During his first State of the Union address, President Trump announced the issuance of an executive order that ignored the conclusion shared by both the Obama and Bush administrations: The detention facility at Guantanamo Bay does more harm to the United States than good.
The new executive order revokes the Obama administration’s official policy to close the detention facility at Guantanamo Bay “as soon as practicable” and paves the way for new, additional detainees to be added to the existing detainee population. Such steps exacerbate the negative effects of the facility’s continued operation.
U.S. national security and our nation’s image across the world are undermined as long as the detention facility at Guantanamo Bay is open. Adversaries continue to use Guantanamo Bay as a recruiting tool in propaganda texts and speeches, and national security officials in the Obama administration have noted ISIS’ use of orange jumpsuits for its hostages draws parallels to detainee garments once used at Guantanamo Bay.
Additionally, the continuing operation of the detention facility at Guantanamo Bay complicates our relationship with the international community and weakens our ability to champion the rule of law and due process. While the facility today is safe and humane, the abuses that took place in its early years of operation still resonate abroad in a negative way. Our diplomats often hear criticisms about American detention practices, and allies may be less likely to cooperate and share intelligence — including on extraditions of wanted individuals to the United States and other persons of interest — if they suspect individuals captured will be sent to a facility that is perceived to be inconsistent with democratic values.
Currently, a key group of Trump’s national security team, led by Secretary of Defense James Mattis, has 90 days to develop policy recommendations for “the disposition of newly captured individuals.” The recommendation from this group should be clear: The U.S. government must use existing, alternative tools — with particular emphasis on the role of the U.S. federal justice system — to process and detain any individuals captured in connection with armed conflict, including the 41 individuals currently remaining in the detention facility at Guantanamo Bay.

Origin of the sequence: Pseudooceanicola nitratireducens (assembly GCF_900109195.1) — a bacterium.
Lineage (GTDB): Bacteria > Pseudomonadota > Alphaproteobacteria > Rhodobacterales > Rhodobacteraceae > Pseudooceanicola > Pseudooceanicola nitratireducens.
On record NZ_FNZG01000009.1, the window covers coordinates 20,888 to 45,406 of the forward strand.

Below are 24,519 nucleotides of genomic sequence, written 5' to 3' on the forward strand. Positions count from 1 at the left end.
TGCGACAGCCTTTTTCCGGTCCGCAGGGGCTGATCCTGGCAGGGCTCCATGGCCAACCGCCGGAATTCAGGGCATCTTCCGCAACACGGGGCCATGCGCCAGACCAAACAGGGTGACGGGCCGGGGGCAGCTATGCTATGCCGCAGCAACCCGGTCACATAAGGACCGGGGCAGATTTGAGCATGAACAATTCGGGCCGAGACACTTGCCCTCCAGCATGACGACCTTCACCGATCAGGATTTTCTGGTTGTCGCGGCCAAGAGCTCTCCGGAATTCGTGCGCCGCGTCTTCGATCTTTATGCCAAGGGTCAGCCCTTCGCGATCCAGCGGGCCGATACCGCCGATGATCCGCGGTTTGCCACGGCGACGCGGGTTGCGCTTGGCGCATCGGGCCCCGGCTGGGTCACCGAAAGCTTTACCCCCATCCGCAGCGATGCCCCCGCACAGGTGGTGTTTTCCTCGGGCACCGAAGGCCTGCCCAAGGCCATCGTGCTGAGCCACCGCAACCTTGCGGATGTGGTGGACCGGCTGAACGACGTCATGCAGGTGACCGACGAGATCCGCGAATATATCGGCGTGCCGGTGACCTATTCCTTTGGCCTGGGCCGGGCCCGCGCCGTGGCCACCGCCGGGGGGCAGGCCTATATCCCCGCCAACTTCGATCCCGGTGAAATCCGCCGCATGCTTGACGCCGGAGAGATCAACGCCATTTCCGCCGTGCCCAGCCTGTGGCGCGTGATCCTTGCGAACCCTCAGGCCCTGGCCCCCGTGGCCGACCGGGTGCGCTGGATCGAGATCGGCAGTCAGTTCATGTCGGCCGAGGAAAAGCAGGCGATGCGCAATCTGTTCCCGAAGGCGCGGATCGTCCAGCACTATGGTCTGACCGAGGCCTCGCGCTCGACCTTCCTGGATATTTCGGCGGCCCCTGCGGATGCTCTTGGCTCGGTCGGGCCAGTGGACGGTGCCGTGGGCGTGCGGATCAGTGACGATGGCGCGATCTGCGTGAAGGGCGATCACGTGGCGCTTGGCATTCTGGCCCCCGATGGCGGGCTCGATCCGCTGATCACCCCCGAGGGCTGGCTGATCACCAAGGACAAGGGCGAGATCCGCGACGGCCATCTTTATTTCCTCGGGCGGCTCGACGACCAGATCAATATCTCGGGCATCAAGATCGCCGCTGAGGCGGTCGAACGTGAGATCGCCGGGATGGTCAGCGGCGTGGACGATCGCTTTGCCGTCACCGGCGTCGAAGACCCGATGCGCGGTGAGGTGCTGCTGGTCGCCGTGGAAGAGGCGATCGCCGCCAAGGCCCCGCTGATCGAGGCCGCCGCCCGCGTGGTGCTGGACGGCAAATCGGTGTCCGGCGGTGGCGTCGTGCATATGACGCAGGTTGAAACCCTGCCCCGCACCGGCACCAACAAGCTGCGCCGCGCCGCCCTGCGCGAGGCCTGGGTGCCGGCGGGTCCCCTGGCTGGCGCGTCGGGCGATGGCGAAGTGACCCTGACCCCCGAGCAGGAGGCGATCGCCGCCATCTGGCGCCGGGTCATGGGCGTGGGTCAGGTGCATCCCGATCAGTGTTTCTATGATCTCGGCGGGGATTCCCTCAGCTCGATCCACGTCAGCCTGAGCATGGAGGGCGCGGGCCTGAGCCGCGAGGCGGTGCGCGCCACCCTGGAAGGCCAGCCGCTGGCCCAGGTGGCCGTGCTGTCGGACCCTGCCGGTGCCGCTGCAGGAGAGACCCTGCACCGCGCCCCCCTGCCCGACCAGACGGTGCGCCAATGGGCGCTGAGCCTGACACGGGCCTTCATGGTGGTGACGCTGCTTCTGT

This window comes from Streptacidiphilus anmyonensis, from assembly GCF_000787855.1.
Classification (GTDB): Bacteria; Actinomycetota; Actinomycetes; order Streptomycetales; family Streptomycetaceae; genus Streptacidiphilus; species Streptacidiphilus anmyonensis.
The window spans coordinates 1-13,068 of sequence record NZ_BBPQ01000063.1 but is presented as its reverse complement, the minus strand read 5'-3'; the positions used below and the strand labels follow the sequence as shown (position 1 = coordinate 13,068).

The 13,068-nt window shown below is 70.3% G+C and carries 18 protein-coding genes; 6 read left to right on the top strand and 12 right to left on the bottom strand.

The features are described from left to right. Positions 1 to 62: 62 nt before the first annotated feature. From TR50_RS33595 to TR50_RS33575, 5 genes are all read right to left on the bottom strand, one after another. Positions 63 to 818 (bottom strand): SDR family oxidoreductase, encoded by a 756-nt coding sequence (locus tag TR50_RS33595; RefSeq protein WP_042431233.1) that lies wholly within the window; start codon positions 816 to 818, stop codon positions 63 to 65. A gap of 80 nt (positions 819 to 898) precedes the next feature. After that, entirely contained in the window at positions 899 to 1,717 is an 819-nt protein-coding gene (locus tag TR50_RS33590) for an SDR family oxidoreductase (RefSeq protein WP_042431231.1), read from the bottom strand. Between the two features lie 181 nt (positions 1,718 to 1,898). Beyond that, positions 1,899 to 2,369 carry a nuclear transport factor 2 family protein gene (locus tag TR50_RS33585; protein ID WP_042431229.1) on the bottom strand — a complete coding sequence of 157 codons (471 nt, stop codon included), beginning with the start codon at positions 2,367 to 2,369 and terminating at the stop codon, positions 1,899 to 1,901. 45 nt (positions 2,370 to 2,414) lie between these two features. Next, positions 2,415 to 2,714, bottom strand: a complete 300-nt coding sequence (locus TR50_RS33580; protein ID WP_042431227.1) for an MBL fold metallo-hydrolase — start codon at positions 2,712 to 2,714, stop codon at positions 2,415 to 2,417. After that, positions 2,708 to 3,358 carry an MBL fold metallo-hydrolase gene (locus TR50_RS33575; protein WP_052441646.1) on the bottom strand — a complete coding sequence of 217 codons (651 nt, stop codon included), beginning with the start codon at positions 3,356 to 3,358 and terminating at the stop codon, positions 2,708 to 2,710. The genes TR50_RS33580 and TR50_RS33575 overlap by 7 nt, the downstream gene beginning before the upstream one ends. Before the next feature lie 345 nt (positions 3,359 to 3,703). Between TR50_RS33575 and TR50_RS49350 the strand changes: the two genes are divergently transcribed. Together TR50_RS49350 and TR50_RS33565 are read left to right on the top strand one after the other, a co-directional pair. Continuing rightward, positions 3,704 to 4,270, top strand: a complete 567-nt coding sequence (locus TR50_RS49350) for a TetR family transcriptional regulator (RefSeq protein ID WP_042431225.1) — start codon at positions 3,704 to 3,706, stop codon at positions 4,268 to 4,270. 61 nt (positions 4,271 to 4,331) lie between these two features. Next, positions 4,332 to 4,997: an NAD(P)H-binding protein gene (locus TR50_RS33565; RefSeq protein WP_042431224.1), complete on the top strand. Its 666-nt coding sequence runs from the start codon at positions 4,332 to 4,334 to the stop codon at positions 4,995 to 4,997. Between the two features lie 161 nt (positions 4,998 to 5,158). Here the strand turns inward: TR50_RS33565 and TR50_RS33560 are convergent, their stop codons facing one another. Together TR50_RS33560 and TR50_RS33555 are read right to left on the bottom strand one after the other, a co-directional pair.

It is true that there will continue to be a need to capture and detain individuals during armed conflict — but the United States can effectively manage such detainees using available policy and judicial instruments, including transfer to the custody of a foreign partner nation, prosecution in U.S. federal courts, and federal detention.
The United States has already transferred more than 700 detainees to foreign partners during the Obama and Bush administrations. The Trump administration should continue to transfer responsibly detainees to a foreign partner where possible and with agreement on necessary security assurances.
Despite heavy criticism from many quarters, including Trump, the U.S. federal justice system has proven more than capable of handling terrorism cases. Last fall alone, four key terrorism trials were held across the country and federal courts have convicted more than 600 individuals in terrorism cases since 9/11, including Dzhokhar Tsarnaev, the Boston Marathon bomber, and countless al-Qaeda members.
Of course, there are individuals — such as some of the 41 remaining in Guantanamo Bay — that cannot be transferred to a foreign partner or prosecuted. In that case — as Paul Lewis, former Department of Defense Special Envoy for Guantanamo Detention Closure, writes — detainees should be transferred to federal facilities. Federal prisons on U.S. soil have been more than capable in securing and holding inmates convicted on terrorism charges. American prisons safely and securely hold hundreds of convicted terrorists in facilities across the country.
Re-emphasizing the role of Guantanamo Bay in American detainee operations and opening the door to new detainees transported to the facility damages U.S. national security and our nation’s image around the world. Secretary Mattis and Trump’s national security team must not increase the facility’s role but rather develop responsible policies for the disposition of detainees. After all, the United States will still have a need for detainee operations as it continues to be militarily engaged overseas. Our leadership must take this opportunity to develop policies that preserve our national security, strengthen our relationships with international partners, and uphold our values. It remains to be seen if they will.